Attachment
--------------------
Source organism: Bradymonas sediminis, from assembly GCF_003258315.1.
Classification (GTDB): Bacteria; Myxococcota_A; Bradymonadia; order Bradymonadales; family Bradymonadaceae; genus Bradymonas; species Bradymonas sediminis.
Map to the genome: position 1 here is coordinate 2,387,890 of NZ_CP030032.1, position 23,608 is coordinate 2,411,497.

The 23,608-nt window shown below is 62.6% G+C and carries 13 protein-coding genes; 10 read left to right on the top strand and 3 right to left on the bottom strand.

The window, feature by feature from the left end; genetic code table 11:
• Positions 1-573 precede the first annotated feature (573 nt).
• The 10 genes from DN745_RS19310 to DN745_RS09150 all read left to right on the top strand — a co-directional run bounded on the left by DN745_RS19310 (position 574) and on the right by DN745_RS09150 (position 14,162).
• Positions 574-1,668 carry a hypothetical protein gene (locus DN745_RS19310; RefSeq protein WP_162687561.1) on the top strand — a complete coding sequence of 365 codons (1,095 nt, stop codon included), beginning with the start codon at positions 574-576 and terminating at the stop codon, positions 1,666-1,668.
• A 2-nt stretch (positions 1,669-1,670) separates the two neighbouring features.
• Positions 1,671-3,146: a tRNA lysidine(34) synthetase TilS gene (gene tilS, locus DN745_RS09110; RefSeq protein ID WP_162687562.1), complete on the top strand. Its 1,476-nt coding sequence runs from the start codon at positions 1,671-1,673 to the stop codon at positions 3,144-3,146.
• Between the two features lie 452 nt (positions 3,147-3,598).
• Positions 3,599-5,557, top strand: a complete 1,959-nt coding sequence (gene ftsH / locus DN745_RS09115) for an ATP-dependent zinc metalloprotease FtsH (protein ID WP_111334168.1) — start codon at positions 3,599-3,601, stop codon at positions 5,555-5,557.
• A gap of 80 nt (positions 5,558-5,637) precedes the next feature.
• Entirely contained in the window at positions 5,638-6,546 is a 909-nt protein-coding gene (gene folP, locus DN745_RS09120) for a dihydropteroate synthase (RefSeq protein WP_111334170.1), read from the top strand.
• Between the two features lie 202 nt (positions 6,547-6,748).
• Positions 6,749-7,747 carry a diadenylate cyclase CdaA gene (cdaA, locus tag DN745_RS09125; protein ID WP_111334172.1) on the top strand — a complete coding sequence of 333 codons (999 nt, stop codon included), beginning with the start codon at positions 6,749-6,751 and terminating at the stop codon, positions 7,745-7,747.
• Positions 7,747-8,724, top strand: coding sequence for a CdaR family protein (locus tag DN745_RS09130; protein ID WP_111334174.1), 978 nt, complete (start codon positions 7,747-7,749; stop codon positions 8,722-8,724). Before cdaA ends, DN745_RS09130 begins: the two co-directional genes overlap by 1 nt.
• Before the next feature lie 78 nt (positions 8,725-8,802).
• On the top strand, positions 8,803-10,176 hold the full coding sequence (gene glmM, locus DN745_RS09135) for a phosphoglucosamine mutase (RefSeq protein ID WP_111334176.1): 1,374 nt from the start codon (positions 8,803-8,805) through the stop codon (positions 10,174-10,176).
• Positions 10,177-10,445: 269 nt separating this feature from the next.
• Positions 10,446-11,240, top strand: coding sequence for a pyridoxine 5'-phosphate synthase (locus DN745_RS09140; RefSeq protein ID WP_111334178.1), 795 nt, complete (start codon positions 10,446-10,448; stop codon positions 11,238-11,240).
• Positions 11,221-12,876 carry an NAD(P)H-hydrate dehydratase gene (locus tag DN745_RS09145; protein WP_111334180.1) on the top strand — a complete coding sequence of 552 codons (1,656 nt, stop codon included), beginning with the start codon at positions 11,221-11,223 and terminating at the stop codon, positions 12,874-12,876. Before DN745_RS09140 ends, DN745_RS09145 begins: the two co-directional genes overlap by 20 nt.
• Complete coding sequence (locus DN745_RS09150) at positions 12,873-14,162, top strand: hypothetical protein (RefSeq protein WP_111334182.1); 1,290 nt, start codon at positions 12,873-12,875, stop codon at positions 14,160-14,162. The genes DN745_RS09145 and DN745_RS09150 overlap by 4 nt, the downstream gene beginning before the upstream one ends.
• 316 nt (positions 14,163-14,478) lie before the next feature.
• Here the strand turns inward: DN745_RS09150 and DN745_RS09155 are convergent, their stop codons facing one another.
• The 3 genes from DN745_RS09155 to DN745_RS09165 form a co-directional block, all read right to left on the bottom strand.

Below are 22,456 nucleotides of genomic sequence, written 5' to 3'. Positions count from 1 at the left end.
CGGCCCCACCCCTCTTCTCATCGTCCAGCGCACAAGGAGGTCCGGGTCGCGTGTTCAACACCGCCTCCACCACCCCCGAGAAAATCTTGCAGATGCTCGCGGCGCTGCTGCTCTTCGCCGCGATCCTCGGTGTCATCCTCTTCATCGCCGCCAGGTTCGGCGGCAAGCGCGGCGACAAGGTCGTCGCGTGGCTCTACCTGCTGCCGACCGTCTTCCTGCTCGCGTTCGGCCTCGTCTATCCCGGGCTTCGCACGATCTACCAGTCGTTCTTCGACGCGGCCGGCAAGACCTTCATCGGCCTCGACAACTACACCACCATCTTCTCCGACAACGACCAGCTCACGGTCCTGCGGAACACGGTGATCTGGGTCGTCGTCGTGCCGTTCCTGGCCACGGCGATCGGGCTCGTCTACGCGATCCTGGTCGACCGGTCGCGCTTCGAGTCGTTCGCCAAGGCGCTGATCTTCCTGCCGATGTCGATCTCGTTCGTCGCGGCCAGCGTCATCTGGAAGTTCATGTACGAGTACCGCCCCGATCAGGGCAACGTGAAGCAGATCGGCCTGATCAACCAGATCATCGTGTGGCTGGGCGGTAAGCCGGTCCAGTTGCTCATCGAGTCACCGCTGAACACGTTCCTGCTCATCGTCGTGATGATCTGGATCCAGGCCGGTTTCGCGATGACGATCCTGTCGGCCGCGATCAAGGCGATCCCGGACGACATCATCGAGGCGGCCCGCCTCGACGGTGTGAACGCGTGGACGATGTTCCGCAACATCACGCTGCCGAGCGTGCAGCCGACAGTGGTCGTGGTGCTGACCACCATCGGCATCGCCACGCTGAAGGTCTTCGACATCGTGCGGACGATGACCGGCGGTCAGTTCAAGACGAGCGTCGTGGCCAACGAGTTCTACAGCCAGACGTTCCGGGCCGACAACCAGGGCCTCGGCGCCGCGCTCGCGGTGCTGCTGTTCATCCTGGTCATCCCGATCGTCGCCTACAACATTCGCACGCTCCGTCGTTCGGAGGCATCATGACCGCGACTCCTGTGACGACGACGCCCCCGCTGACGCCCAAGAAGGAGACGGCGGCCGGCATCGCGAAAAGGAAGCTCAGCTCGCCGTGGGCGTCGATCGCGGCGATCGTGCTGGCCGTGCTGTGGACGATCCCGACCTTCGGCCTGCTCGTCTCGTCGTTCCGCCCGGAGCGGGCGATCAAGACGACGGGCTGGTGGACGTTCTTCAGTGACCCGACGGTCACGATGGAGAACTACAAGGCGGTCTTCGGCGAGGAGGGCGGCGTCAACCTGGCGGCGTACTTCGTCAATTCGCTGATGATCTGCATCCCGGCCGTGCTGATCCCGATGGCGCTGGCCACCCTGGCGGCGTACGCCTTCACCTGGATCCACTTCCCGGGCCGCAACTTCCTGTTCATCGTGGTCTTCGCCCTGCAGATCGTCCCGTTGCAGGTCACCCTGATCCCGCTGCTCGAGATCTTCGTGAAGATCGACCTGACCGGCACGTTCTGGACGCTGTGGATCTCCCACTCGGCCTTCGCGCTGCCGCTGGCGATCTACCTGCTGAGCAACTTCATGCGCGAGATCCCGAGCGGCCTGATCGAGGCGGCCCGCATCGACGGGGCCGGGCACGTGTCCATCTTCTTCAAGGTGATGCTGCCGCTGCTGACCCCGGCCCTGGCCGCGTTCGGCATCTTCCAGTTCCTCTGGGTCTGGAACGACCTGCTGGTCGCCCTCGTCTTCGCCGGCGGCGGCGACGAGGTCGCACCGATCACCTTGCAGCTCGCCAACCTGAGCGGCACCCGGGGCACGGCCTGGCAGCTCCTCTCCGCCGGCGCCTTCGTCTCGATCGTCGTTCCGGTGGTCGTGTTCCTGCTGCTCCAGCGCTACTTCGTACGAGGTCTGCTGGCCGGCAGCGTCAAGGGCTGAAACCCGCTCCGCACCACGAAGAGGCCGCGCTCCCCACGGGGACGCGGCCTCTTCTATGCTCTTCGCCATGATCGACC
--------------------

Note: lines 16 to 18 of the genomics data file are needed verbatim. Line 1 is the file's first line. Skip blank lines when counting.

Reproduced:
• Positions 6,749-7,747 carry a diadenylate cyclase CdaA gene (cdaA, locus tag DN745_RS09125; protein ID WP_111334172.1) on the top strand — a complete coding sequence of 333 codons (999 nt, stop codon included), beginning with the start codon at positions 6,749-6,751 and terminating at the stop codon, positions 7,745-7,747.
• Positions 7,747-8,724, top strand: coding sequence for a CdaR family protein (locus tag DN745_RS09130; protein ID WP_111334174.1), 978 nt, complete (start codon positions 7,747-7,749; stop codon positions 8,722-8,724). Before cdaA ends, DN745_RS09130 begins: the two co-directional genes overlap by 1 nt.
• Before the next feature lie 78 nt (positions 8,725-8,802).